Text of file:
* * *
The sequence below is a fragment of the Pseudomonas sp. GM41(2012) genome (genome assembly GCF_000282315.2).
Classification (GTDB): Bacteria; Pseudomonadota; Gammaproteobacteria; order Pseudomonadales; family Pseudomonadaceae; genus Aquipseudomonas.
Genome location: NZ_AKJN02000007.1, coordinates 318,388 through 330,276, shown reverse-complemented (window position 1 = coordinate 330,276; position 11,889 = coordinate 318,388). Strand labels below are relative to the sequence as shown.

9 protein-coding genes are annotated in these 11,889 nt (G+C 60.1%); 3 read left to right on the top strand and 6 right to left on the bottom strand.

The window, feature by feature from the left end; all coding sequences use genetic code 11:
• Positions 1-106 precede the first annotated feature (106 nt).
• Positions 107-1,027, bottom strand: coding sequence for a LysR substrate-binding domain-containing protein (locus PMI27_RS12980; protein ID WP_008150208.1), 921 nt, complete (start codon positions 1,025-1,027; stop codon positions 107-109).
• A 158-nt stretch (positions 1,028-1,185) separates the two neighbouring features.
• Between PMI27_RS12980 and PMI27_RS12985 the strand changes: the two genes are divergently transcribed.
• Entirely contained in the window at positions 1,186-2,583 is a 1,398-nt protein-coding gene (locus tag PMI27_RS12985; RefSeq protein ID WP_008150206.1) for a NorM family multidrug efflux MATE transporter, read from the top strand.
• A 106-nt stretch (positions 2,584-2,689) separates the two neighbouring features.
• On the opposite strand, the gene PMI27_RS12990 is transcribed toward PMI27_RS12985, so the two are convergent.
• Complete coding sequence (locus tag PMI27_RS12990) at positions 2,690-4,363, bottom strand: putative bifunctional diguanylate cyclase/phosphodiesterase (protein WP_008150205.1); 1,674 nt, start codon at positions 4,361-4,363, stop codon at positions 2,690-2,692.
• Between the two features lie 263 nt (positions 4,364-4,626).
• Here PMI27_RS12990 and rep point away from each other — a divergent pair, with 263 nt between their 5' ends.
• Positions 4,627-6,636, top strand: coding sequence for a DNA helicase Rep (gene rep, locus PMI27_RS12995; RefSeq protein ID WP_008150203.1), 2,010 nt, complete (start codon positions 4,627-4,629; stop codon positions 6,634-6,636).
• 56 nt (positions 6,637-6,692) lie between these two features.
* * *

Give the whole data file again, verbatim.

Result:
The sequence below is a fragment of the Pseudomonas sp. GM41(2012) genome (genome assembly GCF_000282315.2).
Classification (GTDB): Bacteria; Pseudomonadota; Gammaproteobacteria; order Pseudomonadales; family Pseudomonadaceae; genus Aquipseudomonas.
Genome location: NZ_AKJN02000007.1, coordinates 318,388 through 330,276, shown reverse-complemented (window position 1 = coordinate 330,276; position 11,889 = coordinate 318,388). Strand labels below are relative to the sequence as shown.

9 protein-coding genes are annotated in these 11,889 nt (G+C 60.1%); 3 read left to right on the top strand and 6 right to left on the bottom strand.

The window, feature by feature from the left end; all coding sequences use genetic code 11:
• Positions 1-106 precede the first annotated feature (106 nt).
• Positions 107-1,027, bottom strand: coding sequence for a LysR substrate-binding domain-containing protein (locus PMI27_RS12980; protein ID WP_008150208.1), 921 nt, complete (start codon positions 1,025-1,027; stop codon positions 107-109).
• A 158-nt stretch (positions 1,028-1,185) separates the two neighbouring features.
• Between PMI27_RS12980 and PMI27_RS12985 the strand changes: the two genes are divergently transcribed.
• Entirely contained in the window at positions 1,186-2,583 is a 1,398-nt protein-coding gene (locus tag PMI27_RS12985; RefSeq protein ID WP_008150206.1) for a NorM family multidrug efflux MATE transporter, read from the top strand.
• A 106-nt stretch (positions 2,584-2,689) separates the two neighbouring features.
• On the opposite strand, the gene PMI27_RS12990 is transcribed toward PMI27_RS12985, so the two are convergent.
• Complete coding sequence (locus tag PMI27_RS12990) at positions 2,690-4,363, bottom strand: putative bifunctional diguanylate cyclase/phosphodiesterase (protein WP_008150205.1); 1,674 nt, start codon at positions 4,361-4,363, stop codon at positions 2,690-2,692.
• Between the two features lie 263 nt (positions 4,364-4,626).
• Here PMI27_RS12990 and rep point away from each other — a divergent pair, with 263 nt between their 5' ends.
• Positions 4,627-6,636, top strand: coding sequence for a DNA helicase Rep (gene rep, locus PMI27_RS12995; RefSeq protein ID WP_008150203.1), 2,010 nt, complete (start codon positions 4,627-4,629; stop codon positions 6,634-6,636).
• 56 nt (positions 6,637-6,692) lie between these two features.